amsuggesting that a brick house is a set, but the 'is' here is not the 'is' of identity. Rather, it's the 'is' of abstraction, or perhaps of metaphor. What I mean by this is that a house, in some aspects, 'behaves like' a set of bricks. The problem is that the idea of 'set' is such a thin extension to the idea of multiplicity that it's hard to pin down quite what it adds. Suppose we want to know the weight of a house. Common sense tells us that we just have to add up the weights of the individual bricks. But this is a special case of a general rule: if a material thing consists of a multiplicity of disjoint sub-things then its weight is the sum of the weights of the individual sub-things. This can be formalised in the language of sets of objects and functions from objects to real numbers representing weights. We have a metaphor for a house taken from the world of mathematical objects. Like any metaphor, it claims to express only a limited aspect of the thing in question. So, Yes, the house, for the purpose of calculating its weight at a particular instant,isthe set of bricks (with their own particular weights) that it's actually made of at that moment. How else would the engineering disciplines, and applied maths in general, succeed?Posted by: David Brightly | Wednesday, January 07, 2009 at 03:31 AM

Addendum

Bill,

You wrote in your reply to me:

"I repeat the well known point that math. sets are entities over and above their members. Then, in para. #2 I give an argument why this must be the case."

Is the well known point supposed to be that ALL math. sets are entities over and above their members? If so, note that your conclusin (2*) is only that SOME math. sets are such that they are distinct from their members.

Secondly, what are the logical relations btw the words "over and above" and "distinct from" as you are using them? Do they mean the same? If not, what does "over and above" mean?

Posted by: Vlastimil Vohánka | Wednesday, January 07, 2009 at 03:52 AM

Hi Bill,

May I take another stab at explaining my original comment here? The problem is to understand how a set can be a unity over and above its members, even though it appears to be wholly constituted by its members. Let's return to the house made exclusively of bricks. We can think of the house as a unity of the bricks themselves plus the way they are arranged to make the house. I think you have said something very close to this in past posts. The 'way they are arranged to make the house' comes down to relations between the bricks, or alternatively, between the individual bricks and the unity that is the house. It will include such facts as that a certain brick belongs to the house, and that another brick lies in the topmost course of the chimney, and so on. Let's now imagine paring away these relations by a process of gradual forgetting or ignoring. At first we will retain the fact that a brick belongs to the house but forget where it sits in relation to the house. If we carry this abstraction process to the very end we arrive at a mere plurality of bricks with no relations between them or the house. But (and this is partly inspired by Alex's comment on the empty set posting) we can stop just short of this when what remains is just the plurality of bricks and the is-part-of relation with the house. At this point what we have left looks just like a mathematical set---a one-over-many consisting of a plurality plus a membership relation. This appears to be the 'thinnest' extension possible that turns a mere plurality into a unity. To summarise, we have a sorites-like argument: If we can understand the house as a unity over and above its elements and also understand that there is a continuum from the house to a set, then we ought to be able to accept a set as a unity over and above its members.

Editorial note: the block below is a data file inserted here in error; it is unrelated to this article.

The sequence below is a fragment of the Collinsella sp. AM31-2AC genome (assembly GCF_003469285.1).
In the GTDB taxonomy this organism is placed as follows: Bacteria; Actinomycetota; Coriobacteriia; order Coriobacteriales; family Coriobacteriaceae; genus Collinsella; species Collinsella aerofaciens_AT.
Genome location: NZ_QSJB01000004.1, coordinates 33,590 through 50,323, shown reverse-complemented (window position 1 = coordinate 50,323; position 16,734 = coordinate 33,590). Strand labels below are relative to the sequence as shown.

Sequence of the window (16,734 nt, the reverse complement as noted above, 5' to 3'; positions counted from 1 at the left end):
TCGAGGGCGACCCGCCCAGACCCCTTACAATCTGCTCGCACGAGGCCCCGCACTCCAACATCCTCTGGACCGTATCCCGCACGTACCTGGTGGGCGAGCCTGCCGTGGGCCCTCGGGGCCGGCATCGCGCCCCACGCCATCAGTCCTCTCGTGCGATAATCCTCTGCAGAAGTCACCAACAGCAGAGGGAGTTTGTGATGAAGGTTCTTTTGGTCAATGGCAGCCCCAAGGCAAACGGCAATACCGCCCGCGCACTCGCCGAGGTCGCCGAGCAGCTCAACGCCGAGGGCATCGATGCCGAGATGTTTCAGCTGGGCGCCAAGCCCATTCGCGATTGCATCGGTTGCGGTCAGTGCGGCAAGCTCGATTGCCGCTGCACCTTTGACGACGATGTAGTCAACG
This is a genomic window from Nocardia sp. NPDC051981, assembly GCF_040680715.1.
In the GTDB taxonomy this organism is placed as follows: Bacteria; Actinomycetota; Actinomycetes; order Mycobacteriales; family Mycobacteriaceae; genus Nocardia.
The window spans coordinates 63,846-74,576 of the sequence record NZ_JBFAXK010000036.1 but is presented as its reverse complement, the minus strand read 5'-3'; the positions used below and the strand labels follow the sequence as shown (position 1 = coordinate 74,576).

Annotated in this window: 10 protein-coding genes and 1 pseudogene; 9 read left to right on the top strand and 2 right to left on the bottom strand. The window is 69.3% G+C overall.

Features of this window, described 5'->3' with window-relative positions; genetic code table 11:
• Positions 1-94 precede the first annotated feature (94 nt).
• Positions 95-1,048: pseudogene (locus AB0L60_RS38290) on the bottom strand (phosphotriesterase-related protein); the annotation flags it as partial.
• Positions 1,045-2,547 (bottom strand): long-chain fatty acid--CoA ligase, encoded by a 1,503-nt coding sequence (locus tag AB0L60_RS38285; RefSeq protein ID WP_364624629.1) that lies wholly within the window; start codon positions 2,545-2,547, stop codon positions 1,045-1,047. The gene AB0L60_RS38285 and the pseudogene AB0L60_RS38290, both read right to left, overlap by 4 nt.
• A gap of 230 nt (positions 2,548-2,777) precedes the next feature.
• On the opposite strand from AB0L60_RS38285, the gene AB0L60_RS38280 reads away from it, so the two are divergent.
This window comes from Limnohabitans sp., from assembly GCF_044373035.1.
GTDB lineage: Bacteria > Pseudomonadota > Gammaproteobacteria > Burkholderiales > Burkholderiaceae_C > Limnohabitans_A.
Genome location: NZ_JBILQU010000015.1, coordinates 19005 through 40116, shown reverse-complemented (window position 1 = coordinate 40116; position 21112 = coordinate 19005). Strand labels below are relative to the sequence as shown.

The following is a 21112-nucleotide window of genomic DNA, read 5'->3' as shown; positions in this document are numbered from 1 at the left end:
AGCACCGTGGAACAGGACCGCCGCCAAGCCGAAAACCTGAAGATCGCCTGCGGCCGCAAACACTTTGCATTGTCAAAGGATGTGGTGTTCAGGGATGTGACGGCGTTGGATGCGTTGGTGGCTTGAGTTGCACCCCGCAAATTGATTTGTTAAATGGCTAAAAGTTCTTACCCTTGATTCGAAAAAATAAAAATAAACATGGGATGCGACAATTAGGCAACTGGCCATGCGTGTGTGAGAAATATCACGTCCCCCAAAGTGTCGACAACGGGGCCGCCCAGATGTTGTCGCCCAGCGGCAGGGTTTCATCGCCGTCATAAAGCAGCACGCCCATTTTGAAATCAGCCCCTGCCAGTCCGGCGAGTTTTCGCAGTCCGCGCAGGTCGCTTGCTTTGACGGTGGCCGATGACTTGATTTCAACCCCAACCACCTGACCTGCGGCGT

Posted by: David Brightly | Friday, January 09, 2009 at 03:30 AM